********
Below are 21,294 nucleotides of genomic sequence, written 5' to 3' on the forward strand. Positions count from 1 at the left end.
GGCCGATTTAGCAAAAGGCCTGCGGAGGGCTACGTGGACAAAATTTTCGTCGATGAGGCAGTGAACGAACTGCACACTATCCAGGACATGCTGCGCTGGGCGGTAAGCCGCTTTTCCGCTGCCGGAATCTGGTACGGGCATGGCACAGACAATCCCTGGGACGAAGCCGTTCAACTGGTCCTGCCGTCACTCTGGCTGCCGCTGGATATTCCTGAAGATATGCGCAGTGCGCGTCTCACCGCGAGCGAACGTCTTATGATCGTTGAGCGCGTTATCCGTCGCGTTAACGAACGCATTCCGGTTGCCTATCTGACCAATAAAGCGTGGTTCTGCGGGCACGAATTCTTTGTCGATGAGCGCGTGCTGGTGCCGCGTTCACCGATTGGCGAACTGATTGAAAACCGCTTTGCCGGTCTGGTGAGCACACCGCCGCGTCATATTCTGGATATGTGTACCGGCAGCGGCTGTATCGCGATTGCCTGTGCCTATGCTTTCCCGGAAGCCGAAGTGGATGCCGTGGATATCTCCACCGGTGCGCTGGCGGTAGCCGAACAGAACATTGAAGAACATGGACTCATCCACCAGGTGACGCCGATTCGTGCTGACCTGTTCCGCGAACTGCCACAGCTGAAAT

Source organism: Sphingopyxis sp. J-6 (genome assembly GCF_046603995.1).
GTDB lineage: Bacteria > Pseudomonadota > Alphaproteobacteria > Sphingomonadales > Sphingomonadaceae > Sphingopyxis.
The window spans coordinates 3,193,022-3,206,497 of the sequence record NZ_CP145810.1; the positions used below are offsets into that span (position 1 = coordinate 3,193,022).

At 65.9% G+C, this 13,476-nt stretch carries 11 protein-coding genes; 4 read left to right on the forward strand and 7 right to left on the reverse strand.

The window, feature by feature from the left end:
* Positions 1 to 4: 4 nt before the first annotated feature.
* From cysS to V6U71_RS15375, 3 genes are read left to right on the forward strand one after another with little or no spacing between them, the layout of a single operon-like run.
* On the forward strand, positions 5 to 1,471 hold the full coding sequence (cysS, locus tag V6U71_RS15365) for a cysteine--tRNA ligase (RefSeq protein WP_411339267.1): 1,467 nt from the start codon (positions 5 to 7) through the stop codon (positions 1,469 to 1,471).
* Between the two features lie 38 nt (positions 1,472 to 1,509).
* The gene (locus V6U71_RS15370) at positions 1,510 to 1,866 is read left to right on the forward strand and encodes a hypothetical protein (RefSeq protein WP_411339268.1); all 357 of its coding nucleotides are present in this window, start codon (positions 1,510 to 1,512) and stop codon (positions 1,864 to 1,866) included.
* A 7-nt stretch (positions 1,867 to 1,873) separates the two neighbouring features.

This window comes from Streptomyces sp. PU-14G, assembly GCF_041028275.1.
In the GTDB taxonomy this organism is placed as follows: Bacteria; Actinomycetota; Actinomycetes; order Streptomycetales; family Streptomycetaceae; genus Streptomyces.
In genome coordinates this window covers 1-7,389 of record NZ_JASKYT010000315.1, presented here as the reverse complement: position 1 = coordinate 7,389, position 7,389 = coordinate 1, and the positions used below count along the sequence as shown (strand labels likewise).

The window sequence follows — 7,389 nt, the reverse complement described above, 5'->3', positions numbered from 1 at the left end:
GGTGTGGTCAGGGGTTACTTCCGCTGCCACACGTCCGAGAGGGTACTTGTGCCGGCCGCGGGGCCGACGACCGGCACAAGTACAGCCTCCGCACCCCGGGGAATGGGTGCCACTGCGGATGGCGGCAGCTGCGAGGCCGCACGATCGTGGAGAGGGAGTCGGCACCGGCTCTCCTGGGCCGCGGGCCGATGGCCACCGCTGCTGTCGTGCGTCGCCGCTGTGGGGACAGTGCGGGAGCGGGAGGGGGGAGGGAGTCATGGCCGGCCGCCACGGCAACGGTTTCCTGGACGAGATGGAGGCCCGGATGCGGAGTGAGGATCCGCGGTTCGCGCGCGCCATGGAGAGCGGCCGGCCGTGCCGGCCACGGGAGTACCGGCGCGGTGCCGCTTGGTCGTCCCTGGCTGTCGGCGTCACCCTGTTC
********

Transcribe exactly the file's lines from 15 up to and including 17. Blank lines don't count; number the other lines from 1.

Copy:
In the GTDB taxonomy this organism is placed as follows: Bacteria; Actinomycetota; Actinomycetes; order Streptomycetales; family Streptomycetaceae; genus Streptomyces.
In genome coordinates this window covers 1-7,389 of record NZ_JASKYT010000315.1, presented here as the reverse complement: position 1 = coordinate 7,389, position 7,389 = coordinate 1, and the positions used below count along the sequence as shown (strand labels likewise).

The window sequence follows — 7,389 nt, the reverse complement described above, 5'->3', positions numbered from 1 at the left end: